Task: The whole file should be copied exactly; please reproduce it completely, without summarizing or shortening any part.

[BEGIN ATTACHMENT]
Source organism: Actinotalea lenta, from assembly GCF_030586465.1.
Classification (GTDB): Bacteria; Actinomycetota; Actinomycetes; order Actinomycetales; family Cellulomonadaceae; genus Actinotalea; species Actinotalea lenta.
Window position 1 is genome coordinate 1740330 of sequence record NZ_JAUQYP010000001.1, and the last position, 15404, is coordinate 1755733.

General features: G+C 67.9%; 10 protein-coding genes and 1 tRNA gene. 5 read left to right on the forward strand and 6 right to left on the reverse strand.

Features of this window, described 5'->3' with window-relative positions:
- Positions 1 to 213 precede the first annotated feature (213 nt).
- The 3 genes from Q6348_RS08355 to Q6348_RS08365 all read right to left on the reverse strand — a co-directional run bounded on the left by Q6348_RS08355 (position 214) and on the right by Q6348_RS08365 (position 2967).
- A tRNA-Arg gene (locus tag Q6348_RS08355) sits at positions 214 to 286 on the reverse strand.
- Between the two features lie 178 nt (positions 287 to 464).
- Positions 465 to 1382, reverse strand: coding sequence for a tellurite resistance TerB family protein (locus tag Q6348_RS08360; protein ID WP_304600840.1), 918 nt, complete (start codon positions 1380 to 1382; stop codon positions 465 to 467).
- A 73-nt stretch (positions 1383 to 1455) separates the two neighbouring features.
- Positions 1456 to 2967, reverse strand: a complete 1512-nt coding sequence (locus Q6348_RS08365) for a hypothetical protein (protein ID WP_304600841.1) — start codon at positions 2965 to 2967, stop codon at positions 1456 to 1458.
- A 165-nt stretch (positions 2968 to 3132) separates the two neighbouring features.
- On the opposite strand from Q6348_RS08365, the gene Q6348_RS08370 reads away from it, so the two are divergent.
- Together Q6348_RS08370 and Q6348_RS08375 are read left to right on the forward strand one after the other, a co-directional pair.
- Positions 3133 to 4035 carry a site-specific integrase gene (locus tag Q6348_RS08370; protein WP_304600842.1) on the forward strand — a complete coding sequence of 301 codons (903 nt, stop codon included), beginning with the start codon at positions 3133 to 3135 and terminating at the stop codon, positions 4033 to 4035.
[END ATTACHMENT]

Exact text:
Source organism: Actinotalea lenta, from assembly GCF_030586465.1.
Classification (GTDB): Bacteria; Actinomycetota; Actinomycetes; order Actinomycetales; family Cellulomonadaceae; genus Actinotalea; species Actinotalea lenta.
Window position 1 is genome coordinate 1740330 of sequence record NZ_JAUQYP010000001.1, and the last position, 15404, is coordinate 1755733.

General features: G+C 67.9%; 10 protein-coding genes and 1 tRNA gene. 5 read left to right on the forward strand and 6 right to left on the reverse strand.

Features of this window, described 5'->3' with window-relative positions:
- Positions 1 to 213 precede the first annotated feature (213 nt).
- The 3 genes from Q6348_RS08355 to Q6348_RS08365 all read right to left on the reverse strand — a co-directional run bounded on the left by Q6348_RS08355 (position 214) and on the right by Q6348_RS08365 (position 2967).
- A tRNA-Arg gene (locus tag Q6348_RS08355) sits at positions 214 to 286 on the reverse strand.
- Between the two features lie 178 nt (positions 287 to 464).
- Positions 465 to 1382, reverse strand: coding sequence for a tellurite resistance TerB family protein (locus tag Q6348_RS08360; protein ID WP_304600840.1), 918 nt, complete (start codon positions 1380 to 1382; stop codon positions 465 to 467).
- A 73-nt stretch (positions 1383 to 1455) separates the two neighbouring features.
- Positions 1456 to 2967, reverse strand: a complete 1512-nt coding sequence (locus Q6348_RS08365) for a hypothetical protein (protein ID WP_304600841.1) — start codon at positions 2965 to 2967, stop codon at positions 1456 to 1458.
- A 165-nt stretch (positions 2968 to 3132) separates the two neighbouring features.
- On the opposite strand from Q6348_RS08365, the gene Q6348_RS08370 reads away from it, so the two are divergent.
- Together Q6348_RS08370 and Q6348_RS08375 are read left to right on the forward strand one after the other, a co-directional pair.
- Positions 3133 to 4035 carry a site-specific integrase gene (locus tag Q6348_RS08370; protein WP_304600842.1) on the forward strand — a complete coding sequence of 301 codons (903 nt, stop codon included), beginning with the start codon at positions 3133 to 3135 and terminating at the stop codon, positions 4033 to 4035.